January 9, 2014
Government is bent upon irradiating poverty. This is a welcome step. Every government at regular intervals and now spontaneously goes on announcing whopping rewards or gifts, or call them schemes, to uproot poverty. The dream of great Gandhi is being realised!!! Everybody has suddenly become conscious of the drudgery of the poor people. Every political party has scores of welfare schemes for the poor. The schemes were initiated much before independence, they started to flood in the post-independence era and now in the modern period in every move there is a welfare scheme to eradicate poverty and to uplift the poor. The greatest irritation in my mind in the form of questions is; “When, if at all, will all the people of India become rich? If even after 66 years of independence we have not been able to eradicate poverty, will it be possible in the future?”
In my archives the second article I had written is resting in peace. If you remember, I had titled the article as “Government Bicycle”. This was the result of a novel idea that struck to the mind of the then CM Sri Yeddyurappa. Everyone felt happy. More than anyone the bicycle factory felt very happy. The bicycles were distributed to the girls, some of them knew to ride them, rode them for a month or two, they broke and they were parked in the places where they had to be. Those who couldn’t ride just handed them to their people at home or dusted it for one or two days where they were allowed to meet their sad end. I do not want to reproduce that article once again. But I want to show to you the photo of one such bicycle which never came out to the road even for a single ride.
If this is the sad tale of the bicycle “scam”, oh, sorry, correct me, “scheme”, there are other popular scheme of the same colour. All these schemes are not to eradicate poverty but to paint the poverty. May be I think these are schemes to make someone poor perennially. Needless to point out the political motivation behind them. One of the enchanting quotes which keeps on reverberating in my mind is; “Don’t give fish to the needy, instead teach him to fish.” How meaningful this quote is. For how many days can you give fish? Instead if you can provide the required artefacts to a person to catch the fish will he ever remain hungry or wait for the crumbs from others?
Our government is concentrating on the first strategy. Giving rice at the cost of one rupee per kilo gram is easier than providing the people with a piece of cultivating land. Providing milk to the children in the school is easier than providing the families with a cow which would give milk. Providing groceries and other things for the poor people is easier for the government than providing with a shelter, electricity, clean water to drink etc. I smell two things here. One, if a person who is poor becomes rich he becomes empowered and starts thinking independently and there is a fear of his shifting loyalty. Second, if you are not in the race continuously announcing these schemes a number of companies might have to draw the shutters, which is not a good sign in terms of economic development.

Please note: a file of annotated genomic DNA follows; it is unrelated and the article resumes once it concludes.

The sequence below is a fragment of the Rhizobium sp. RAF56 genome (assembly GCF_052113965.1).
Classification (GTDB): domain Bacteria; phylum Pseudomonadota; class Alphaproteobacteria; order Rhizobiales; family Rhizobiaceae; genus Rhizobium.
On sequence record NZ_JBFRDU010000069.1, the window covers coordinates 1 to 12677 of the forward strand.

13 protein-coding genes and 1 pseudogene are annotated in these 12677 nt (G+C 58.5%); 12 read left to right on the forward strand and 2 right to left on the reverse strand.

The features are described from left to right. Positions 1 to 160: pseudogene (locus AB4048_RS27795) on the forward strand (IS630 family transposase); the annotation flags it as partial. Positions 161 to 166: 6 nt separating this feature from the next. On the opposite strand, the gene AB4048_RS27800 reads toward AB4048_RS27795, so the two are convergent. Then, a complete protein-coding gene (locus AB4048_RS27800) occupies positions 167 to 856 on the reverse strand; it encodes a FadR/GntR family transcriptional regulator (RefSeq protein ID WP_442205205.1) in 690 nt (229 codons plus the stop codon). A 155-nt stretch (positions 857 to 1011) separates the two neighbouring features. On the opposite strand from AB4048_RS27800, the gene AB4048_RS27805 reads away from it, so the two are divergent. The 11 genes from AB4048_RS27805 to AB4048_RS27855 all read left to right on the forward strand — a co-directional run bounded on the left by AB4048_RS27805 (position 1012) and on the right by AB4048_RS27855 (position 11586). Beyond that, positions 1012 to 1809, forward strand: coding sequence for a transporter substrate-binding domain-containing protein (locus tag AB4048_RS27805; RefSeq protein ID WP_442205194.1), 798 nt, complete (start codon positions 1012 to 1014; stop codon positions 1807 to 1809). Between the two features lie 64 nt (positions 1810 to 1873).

Once my father came back home from the market place with his eyes red, fuming fire from his nostrils. He could for some time neither speak nor rest. When my mother forced him to divulge the reason for his predicament he slowly opened up. In the market place somebody insulted him calling him a poor man. Nothing was wrong. Whole village knew he was poor. But when somebody called the same in the public, it was a humiliation. This is an old story. Nowadays I have seen persons who are well off, earning in thousands, standing in the queue, with the minister's recommendations in their hands outside the government office to be certified that their are poor! What an irony! The popular schemes of the government are responsible for this. Real poor people, just because they don’t have the address proof to produce, are deprived of these facilities. Many reservation schemes do not reach to the people who are really in need.
I do not want to prolong this argument. The person who gets rice for one rupee a kg doesn’t take it home. Instead he sells it for 10 or 15 rupee a kg. Why should he eat that substandard rice at all when he can earn four to five hundred rupees a day and his wife earns two to three hundred rupees a day. They can afford to cook biryani every day. But the poor person without a BPL card begs the government; “please give me something to eat, please give me water to drink, please provide me a shelter.” Government has no provision for such people. They will get a sari or some liquor or some money from one election to another.
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